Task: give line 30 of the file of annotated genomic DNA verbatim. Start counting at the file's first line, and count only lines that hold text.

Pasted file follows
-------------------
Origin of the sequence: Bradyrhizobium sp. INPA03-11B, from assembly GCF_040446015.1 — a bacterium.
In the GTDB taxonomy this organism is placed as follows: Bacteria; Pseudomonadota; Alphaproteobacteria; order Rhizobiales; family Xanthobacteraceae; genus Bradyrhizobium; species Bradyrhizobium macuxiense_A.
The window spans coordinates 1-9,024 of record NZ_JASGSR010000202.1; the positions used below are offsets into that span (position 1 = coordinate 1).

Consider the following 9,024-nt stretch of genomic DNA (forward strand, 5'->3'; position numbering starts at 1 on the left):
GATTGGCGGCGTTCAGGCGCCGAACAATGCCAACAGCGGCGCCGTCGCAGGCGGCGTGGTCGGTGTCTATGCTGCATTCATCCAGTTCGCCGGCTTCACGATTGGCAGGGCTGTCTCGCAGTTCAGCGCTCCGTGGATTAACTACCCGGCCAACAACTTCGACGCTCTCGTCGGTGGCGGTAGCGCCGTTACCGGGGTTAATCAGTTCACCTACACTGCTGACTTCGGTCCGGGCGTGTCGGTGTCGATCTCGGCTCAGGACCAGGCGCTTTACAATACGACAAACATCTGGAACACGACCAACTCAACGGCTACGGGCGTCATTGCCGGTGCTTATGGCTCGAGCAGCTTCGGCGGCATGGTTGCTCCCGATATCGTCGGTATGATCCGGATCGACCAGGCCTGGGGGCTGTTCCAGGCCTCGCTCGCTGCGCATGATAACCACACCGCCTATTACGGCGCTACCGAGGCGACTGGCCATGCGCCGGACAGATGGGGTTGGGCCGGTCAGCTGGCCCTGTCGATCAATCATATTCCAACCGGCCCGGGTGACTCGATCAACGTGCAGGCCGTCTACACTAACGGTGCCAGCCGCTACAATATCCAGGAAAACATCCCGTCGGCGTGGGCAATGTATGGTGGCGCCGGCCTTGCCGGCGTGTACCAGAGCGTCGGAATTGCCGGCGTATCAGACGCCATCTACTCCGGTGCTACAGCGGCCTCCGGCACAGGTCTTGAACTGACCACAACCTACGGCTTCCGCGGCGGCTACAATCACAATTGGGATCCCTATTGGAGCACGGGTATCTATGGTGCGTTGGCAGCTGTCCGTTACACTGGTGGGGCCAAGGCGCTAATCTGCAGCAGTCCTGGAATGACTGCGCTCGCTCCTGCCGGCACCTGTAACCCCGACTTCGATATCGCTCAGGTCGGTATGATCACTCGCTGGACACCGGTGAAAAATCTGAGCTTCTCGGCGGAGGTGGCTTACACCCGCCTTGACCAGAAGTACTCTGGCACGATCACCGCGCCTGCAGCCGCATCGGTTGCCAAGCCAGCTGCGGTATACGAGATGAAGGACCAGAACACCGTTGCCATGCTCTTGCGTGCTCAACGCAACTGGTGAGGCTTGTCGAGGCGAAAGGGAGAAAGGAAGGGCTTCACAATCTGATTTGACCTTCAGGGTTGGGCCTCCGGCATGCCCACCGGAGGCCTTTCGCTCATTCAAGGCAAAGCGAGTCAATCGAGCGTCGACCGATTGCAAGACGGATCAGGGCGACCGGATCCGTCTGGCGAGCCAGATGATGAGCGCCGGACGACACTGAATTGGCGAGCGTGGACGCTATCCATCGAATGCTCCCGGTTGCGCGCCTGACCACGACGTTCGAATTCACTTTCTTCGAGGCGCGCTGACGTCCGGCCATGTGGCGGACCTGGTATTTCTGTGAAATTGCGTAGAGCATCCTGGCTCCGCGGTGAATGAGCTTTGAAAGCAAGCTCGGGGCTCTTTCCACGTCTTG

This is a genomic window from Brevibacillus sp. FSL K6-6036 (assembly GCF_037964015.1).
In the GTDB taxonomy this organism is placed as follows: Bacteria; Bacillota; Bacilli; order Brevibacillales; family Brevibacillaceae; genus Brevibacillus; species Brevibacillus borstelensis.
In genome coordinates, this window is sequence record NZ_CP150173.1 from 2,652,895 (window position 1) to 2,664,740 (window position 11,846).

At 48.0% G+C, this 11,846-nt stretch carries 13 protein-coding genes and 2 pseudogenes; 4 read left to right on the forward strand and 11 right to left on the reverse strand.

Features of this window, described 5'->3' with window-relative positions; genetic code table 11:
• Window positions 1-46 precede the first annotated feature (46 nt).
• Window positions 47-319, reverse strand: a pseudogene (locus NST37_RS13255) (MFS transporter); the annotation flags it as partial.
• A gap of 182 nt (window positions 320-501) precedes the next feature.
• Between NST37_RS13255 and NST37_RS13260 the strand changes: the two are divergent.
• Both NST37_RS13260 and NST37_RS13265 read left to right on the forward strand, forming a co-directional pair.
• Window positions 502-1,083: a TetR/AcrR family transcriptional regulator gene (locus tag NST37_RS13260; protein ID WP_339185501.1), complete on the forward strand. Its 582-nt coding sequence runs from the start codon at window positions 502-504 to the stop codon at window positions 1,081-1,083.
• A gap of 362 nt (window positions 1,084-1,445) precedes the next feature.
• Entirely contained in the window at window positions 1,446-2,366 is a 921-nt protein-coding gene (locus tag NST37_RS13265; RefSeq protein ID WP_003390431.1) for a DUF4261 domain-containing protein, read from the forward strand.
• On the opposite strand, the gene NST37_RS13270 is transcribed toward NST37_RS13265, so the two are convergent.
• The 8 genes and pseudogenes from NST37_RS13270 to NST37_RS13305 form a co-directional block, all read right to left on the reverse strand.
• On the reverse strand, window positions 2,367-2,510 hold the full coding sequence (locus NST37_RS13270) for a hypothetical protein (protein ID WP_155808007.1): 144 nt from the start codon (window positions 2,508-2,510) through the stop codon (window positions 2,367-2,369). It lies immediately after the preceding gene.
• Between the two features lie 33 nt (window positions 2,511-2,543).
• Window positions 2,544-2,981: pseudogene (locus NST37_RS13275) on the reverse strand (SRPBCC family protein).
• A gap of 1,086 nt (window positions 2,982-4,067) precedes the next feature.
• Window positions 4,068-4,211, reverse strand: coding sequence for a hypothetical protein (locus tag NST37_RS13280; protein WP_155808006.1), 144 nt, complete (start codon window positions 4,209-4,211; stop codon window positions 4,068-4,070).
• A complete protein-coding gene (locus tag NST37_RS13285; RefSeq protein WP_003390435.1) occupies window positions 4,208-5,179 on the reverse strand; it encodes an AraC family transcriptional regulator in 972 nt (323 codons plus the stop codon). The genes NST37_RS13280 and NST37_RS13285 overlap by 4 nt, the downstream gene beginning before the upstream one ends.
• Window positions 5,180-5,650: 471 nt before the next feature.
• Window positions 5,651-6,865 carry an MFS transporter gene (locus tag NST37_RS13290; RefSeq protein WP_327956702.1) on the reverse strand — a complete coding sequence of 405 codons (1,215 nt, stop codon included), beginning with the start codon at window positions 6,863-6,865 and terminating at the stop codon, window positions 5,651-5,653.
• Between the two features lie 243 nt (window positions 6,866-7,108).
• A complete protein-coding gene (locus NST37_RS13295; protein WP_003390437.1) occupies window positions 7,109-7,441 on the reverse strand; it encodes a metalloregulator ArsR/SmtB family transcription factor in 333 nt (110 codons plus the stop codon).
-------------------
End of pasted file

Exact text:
• A complete protein-coding gene (locus NST37_RS13295; protein WP_003390437.1) occupies window positions 7,109-7,441 on the reverse strand; it encodes a metalloregulator ArsR/SmtB family transcription factor in 333 nt (110 codons plus the stop codon).